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By law, parents are responsible for making sure their child gets a full-time education. If your child does not attend school regularly, you will be held responsible, even if your child is truanting without your knowledge.

truancy cartoon
The Government says that children should not be excluded from school if they have been truanting. But a school might want to exclude a child if they have been truanting and their behaviour has been unacceptable.

Schools are trying hard to reduce truancy, and the Government has brought in new penalties, including fines, for parents who fail to make sure their child is going to school. The local authority could take you to court if your child frequently truants. They could also take you to court if your child is often late for school.

Your responsibilities as a parent

The law says that parents have responsibilities for their children’s education.

  • You must make sure your child receives a full-time education. This usually means attending school, but parents do have a right to educate their children at home.
  • Your child must start to go to school on the first school day of the term following their fifth birthday.
  • Your child must stay at school until the last Friday in June in the school year they reach 16, which means right until the end of Year 11, even if your child is not taking any exams.
  • By law, parents must make sure that their child is attending school regularly.
  • However before taking that step, schools should offer to help you and your child.

Once the school notices that your child is truanting, an Education Welfare Officer (EWO) will get in touch with you. The EWO will work with you and the school, and will try to find out about any problems your child might be having at school that might have led to them truanting. The EWO will also work with you and your child on a plan to help them get to school on time every day, and stay there. The plan might include, for example:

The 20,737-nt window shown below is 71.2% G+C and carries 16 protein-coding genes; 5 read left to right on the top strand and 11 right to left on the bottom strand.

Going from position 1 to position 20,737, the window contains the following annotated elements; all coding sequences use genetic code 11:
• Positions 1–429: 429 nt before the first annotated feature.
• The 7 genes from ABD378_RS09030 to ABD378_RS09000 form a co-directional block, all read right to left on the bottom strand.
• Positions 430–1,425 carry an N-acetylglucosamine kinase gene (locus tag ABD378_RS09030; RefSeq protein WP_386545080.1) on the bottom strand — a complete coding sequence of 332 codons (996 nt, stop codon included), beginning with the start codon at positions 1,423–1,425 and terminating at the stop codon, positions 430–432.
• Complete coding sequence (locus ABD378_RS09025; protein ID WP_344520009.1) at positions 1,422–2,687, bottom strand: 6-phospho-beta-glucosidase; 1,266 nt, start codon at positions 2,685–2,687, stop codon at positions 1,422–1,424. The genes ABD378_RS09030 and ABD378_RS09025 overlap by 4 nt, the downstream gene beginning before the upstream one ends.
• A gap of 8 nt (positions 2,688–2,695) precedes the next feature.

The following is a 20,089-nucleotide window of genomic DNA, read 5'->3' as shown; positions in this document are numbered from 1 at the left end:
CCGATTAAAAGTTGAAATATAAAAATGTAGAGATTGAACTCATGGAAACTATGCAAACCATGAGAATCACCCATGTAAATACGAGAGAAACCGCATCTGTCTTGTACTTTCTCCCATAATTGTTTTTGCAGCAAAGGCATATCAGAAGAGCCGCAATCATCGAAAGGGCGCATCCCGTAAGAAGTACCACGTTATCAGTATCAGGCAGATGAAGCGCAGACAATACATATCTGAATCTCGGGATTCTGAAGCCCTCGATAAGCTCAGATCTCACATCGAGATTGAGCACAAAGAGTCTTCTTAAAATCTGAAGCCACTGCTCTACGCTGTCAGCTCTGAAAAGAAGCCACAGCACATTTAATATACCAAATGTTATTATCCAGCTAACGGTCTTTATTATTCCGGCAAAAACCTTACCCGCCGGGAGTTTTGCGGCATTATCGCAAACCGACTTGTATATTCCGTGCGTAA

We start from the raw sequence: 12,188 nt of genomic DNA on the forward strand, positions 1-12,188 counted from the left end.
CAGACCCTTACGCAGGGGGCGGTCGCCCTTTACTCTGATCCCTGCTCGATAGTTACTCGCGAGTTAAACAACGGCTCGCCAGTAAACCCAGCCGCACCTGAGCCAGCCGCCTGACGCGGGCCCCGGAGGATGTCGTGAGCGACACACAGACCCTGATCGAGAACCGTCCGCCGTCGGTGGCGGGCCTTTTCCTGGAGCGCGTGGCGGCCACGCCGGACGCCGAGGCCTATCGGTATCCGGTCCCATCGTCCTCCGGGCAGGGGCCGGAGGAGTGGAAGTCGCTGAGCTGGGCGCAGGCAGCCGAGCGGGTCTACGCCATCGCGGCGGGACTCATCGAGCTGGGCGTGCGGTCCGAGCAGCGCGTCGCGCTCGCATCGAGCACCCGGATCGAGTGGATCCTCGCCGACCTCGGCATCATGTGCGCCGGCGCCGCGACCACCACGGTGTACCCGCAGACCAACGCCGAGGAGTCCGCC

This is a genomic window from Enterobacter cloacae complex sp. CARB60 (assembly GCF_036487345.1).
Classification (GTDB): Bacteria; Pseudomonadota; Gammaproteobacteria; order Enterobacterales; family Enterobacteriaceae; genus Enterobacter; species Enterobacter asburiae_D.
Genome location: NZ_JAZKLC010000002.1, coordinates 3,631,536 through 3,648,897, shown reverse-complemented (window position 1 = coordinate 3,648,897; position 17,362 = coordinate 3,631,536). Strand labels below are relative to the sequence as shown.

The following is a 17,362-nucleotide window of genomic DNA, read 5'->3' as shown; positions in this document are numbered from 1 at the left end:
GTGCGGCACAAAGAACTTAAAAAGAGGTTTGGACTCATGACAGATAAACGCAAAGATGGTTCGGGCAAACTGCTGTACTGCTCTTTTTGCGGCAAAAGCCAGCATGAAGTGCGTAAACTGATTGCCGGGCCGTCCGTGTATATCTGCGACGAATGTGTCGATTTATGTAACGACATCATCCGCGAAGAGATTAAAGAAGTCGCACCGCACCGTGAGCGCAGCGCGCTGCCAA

• setting targets for attendance;
  • you taking your child to school;
  • helping your child if they have particular problems with a teacher; or
  • taking the attendance register at every lesson.

However, if your child continues to truant, you could be prosecuted. If the local education authority takes you to court, it must show that you knew that your child wasn’t going to school. If you can’t show that you have been trying to make your child go to school, you could be:

  • fined up to £2,500;
  • put in prison for up to three months;
  • made to attend counselling or parenting courses, under a ‘parenting order’.

You might also be told to go with your child to school each day to ensure that he or she does actually go to school.

If your child is not registered to attend any school and is not receiving a suitable education at home, then the local authority can issue a School Attendance Order (SAO). This names the school your child must attend. If you do not obey the SAO you can be prosecuted. If you can show that your child is receiving a suitable education, you can use this as a defence to such legal action.

November 2008

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